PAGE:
Though an artist of great versatility, it was particularly in sculpture that Mikhail Kozlovsky made a name for himself.
He was born into the family of a military musician. The boy’s precocious talent for drawing prompted his parents to send him to the Academy of Arts. Here he entered the sculpture class and was taught by Nicolas Gillet, a French artist who trained many talented sculptors of that time. Apart from sculpture which he attacked with great enthusiasm, Kozlovsky was also very keen on drawing, and when it came to choosing which to specialise in he vacillated for a long time.
In 1772 Kozlovsky was awarded a first class gold medal for his programme bas-relief Prince Izyaslav in the Field of Battle (plaster, in the Scientific Research Museum of the Academy of Arts), the theme of which was taken from Russian history. Here he succeeded in creating a dynamic scene: the characters’ poses are full of expression, their gestures are exaggeratedly emotional. The artist had not at this stage achieved the severe, restrained style which was to characterise his mature period.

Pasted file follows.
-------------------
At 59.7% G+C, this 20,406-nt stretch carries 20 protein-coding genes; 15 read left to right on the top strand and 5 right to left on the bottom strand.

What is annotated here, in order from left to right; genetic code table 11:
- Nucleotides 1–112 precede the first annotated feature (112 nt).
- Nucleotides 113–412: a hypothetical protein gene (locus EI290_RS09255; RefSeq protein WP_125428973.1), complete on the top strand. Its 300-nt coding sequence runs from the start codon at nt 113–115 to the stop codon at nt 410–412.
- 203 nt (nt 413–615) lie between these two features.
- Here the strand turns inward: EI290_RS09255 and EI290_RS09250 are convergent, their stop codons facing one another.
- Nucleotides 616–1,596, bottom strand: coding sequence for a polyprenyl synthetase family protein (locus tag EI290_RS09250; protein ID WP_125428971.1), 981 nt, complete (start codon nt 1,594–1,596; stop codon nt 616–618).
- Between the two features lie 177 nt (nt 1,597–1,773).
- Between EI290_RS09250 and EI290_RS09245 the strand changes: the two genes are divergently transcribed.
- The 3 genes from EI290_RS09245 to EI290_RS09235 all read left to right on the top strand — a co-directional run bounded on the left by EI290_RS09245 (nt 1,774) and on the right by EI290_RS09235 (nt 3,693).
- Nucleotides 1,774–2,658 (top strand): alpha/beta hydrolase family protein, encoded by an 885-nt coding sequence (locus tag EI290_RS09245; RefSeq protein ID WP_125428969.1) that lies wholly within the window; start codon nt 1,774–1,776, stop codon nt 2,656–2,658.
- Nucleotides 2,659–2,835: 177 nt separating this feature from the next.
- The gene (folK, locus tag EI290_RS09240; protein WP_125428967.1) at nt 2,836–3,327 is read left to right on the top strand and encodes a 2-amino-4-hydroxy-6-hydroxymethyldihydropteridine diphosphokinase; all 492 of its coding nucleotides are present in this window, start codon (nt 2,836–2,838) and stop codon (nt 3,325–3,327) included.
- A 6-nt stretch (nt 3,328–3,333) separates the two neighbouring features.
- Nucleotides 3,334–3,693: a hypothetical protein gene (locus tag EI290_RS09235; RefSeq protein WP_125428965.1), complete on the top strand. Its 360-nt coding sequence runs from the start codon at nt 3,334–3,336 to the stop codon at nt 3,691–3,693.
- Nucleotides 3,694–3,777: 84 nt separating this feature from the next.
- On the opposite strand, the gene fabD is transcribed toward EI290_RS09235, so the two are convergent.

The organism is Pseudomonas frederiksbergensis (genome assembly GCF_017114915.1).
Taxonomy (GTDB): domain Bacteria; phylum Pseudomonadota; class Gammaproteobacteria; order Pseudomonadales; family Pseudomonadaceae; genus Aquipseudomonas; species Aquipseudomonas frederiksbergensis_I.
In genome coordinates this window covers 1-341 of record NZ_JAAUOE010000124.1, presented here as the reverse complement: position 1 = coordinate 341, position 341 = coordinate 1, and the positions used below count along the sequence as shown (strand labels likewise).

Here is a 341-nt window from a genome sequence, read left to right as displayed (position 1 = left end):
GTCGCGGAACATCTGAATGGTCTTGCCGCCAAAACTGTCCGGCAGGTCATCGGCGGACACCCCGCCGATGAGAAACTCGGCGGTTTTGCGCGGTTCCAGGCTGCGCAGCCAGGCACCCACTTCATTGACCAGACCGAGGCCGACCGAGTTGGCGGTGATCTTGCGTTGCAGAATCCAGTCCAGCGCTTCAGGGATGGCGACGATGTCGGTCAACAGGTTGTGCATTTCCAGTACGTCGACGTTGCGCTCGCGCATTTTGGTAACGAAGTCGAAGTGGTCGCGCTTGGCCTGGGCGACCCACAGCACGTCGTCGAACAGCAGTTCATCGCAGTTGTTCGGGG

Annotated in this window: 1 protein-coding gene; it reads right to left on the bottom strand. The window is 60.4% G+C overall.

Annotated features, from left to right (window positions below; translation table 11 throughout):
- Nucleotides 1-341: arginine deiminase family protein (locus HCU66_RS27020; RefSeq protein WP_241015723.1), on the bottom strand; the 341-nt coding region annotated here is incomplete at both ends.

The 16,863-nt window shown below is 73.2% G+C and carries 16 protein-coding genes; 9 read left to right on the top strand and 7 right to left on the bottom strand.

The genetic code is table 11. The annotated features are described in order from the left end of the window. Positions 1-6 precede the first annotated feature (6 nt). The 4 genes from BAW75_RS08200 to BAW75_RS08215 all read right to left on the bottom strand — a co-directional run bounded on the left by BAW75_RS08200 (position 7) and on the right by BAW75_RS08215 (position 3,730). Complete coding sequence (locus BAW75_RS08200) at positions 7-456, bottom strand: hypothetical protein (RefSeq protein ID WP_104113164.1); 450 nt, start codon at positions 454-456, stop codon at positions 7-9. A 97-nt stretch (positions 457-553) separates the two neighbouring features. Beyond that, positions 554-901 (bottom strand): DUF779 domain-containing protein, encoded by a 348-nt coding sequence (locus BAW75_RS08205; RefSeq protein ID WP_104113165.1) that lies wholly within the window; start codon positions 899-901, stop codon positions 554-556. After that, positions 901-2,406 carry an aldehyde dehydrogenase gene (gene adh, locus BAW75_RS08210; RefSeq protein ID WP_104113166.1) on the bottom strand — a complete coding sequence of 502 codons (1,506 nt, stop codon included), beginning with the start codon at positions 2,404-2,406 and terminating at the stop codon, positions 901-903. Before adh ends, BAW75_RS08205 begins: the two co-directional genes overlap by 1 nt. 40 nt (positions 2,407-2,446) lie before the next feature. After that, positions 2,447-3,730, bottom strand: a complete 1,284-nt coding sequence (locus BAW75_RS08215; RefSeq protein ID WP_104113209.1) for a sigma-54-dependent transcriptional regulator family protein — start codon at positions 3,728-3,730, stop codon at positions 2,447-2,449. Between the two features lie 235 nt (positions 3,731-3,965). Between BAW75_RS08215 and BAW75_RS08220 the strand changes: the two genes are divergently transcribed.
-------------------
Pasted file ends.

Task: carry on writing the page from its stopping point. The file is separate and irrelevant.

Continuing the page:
Winning a Grand Gold Medal for his diploma work The Return of Svyatoslav from the Danube (1773), Kozlovsky graduated from the Academy of Arts and set off for Italy to continue his education. His horizons were widened, and his work profited, by the knowledge he gained here of works of classical art and by his close study of canvases by Renaissance artists. Of the works he completed in Rome, however, apart from some drawings done with enormous verve and perfection, nothing has come down to us. In 1780 the Marseilles Academy of Arts awarded him the title of academician—a fact which testifies to the popularity of his works abroad.